Ep 107: Learn from the Best: Copywork for Grownups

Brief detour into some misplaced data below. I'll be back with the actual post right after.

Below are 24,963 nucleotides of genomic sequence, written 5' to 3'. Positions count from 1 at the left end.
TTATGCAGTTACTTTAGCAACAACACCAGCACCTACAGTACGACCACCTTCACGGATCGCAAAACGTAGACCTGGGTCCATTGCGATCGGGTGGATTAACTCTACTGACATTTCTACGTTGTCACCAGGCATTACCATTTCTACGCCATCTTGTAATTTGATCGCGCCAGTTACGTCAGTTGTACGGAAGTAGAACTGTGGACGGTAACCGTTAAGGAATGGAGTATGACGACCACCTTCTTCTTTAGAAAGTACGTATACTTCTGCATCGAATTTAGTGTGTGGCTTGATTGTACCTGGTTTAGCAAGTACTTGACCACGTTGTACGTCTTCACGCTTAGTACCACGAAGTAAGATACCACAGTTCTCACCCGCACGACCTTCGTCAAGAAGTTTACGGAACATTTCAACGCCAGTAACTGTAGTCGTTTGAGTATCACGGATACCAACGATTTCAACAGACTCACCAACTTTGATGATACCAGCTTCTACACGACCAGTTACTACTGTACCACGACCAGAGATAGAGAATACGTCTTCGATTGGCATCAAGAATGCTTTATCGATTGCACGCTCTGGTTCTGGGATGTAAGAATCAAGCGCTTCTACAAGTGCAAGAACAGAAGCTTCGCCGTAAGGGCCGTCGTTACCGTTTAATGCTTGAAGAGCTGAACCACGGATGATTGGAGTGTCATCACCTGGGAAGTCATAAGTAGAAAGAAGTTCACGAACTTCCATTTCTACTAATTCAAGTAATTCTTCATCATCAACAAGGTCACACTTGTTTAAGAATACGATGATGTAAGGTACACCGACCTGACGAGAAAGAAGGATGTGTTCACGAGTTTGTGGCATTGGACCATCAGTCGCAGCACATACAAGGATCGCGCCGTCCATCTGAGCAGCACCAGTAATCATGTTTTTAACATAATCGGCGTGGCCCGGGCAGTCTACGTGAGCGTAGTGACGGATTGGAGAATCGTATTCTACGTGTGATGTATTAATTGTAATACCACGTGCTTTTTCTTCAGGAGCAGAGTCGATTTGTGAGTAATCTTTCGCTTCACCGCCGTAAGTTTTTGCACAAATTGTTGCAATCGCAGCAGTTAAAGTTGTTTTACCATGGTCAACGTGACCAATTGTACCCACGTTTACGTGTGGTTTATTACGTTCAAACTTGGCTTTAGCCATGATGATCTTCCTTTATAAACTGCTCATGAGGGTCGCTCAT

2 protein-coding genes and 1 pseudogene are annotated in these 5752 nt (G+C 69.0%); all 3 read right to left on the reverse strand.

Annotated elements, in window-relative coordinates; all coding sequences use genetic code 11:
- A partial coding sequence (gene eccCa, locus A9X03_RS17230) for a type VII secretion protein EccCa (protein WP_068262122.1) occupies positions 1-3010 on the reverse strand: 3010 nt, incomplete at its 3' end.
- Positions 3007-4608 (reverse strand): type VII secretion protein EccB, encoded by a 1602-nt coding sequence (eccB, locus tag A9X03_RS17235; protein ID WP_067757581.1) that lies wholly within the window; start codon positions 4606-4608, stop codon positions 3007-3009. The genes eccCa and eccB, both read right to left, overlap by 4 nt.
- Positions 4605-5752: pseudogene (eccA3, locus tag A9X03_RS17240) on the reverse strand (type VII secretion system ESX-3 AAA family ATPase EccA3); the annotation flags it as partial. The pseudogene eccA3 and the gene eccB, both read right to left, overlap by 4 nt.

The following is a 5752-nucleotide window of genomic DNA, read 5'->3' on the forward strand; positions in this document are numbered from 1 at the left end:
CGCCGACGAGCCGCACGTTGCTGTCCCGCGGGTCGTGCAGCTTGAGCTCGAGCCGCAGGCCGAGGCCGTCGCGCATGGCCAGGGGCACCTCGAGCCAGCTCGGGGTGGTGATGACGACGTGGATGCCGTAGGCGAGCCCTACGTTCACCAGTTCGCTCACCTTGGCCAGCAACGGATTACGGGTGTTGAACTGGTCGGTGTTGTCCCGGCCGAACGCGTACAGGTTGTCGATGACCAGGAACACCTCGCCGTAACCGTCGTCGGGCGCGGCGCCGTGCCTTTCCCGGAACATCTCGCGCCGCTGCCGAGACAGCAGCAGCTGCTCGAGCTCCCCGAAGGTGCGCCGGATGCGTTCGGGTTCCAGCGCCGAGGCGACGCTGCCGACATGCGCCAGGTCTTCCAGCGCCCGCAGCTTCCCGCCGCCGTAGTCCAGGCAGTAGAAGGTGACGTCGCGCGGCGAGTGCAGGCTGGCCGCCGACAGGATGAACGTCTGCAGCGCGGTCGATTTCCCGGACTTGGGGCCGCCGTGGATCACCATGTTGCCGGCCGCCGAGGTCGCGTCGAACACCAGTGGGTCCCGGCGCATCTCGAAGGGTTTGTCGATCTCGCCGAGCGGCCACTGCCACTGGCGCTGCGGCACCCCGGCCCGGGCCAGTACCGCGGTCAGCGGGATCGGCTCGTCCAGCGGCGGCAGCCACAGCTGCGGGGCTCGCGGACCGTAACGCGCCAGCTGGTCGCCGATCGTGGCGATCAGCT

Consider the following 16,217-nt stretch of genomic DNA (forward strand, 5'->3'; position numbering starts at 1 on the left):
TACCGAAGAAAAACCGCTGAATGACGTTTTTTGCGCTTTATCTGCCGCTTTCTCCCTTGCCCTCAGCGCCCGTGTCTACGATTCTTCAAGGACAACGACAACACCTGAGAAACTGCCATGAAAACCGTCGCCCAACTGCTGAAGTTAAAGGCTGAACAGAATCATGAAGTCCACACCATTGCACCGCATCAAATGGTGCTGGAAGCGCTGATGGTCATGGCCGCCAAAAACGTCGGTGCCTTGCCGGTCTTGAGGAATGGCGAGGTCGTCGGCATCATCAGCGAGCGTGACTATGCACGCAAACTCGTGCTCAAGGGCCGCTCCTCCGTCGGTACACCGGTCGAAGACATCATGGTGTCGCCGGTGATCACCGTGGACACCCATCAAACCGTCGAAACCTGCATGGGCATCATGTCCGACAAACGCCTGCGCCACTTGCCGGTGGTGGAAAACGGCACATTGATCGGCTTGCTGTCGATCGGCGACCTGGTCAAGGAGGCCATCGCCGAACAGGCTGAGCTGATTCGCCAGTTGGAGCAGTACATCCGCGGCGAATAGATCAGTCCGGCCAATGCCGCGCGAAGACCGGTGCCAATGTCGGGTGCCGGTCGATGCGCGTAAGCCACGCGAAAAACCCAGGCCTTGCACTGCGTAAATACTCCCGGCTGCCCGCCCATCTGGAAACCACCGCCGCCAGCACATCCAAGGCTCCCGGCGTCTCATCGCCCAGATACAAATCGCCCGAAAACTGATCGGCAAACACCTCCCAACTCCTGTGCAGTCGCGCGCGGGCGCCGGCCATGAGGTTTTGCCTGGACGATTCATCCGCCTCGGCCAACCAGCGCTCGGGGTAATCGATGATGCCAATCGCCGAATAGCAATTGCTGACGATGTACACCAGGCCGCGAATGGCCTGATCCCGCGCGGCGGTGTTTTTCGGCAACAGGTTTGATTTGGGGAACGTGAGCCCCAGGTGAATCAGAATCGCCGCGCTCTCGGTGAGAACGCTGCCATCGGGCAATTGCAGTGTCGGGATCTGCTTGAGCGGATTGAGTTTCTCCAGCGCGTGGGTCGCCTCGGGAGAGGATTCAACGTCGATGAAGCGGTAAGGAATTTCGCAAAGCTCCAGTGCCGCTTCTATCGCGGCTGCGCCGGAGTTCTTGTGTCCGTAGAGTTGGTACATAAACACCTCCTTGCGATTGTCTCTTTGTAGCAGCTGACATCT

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Children used to be assigned copywork so they could practice penmanship and be exposed to great poetry, sayings, and passages from literature. But copywork’s not just for kids. You may recall from Episode 106 that Ben Franklin’s method is similar to copywork: He picked an essay or article he read and admired, took a few notes on each sentence—just a word or two—set aside the original, and some time later tried to recreate the original using the hints he had written down. Like I said, it isn’t exactly the same as copywork, but it’s close. Copywork is more meticulous than that. Like the scribes of old, a person devoted to copywork seeks to create an identical copy of the original text—an exact replicate. Why bother with copywork? You may ask, why would any ambitious, 21st-century adult writer bother with copywork? It may seem like a childish activity. Why revert to past-century elementary-school training when we’re adults seeking to produce a creative, contemporary body of work? Well, one advantage is that copywork forces close reading—it requires attentiveness to avoid skipping a word, missing a comma, or losing our place. That attentiveness is key to understanding a writer’s decisions. Francine Prose says in Reading Like a Writer: Every page was once a blank page, just as every word that appears on it now was not always there, but instead reflects the final result of countless large and small deliberations. All the elements of good writing depend on the writer’s skill in choosing one word instead of another. And what grabs and keeps our interest has everything to do with those choices. (16) As a writer, then, we're making decisions with each word choice, each exclamation point, each series of three phrases that produces the rhythm we want to achieve. We can pick up some of this simply by reading, as Prose herself does. She says, "I read closely, word by word, sentence by sentence, pondering each deceptively minor decision the writer had made" (3). But when we copy out someone’s work, it’s even better, closer—we don’t miss a thing. We see it all, each and every decision, as it emerges in our writing notebook. Copywork documents the work of another writer so that the copyist is naturally, organically mentored by the original author. Prose points out that close attention to a text offers "the excitement of approaching, as nearly as you can hope to come, the hand and mind of the artist. It’s something like the way you experience a master painting, a Rembrandt or a Velasquez, by viewing it from not only far away but also up close, in order to see the brushstrokes" (30). By copying out the text, we're practically holding the pen of the author, forming letters as if we’re tracing the originals, to learn. That’s the goal: to learn. Who bothers with copywork? A website called The Art of Manliness claims that several well-known authors practiced copywork. They mention Jack London, who trained himself to be a better writer by copying out passages from Rudyard Kipling’s work. They report: For hours at a time, and days on end, he would make it his assignment to copy page after page of Kipling’s works in longhand. Through such feverish effort, he hoped to absorb his hero’s rhythmic musicality and energetic cadence, along with the master’s ability to produce what one contemporary critic called “throat-grabbing phrase.” They quote London as saying: As to myself, there is no end of Kipling in my work. I have even quoted him. I would never possibly have written anywhere near the way I did had Kipling never been. True, true, every bit of it. Self-taught by copying out the words of a writer he admired, London found his own voice and his own place in history. Copywork from memory You can take copywork to the next level following Robert Louis Stevenson’s method, which was similar to Ben Franklin’s, but more strict. It required a quick memory. He’d find a passage and read it twice, carefully.

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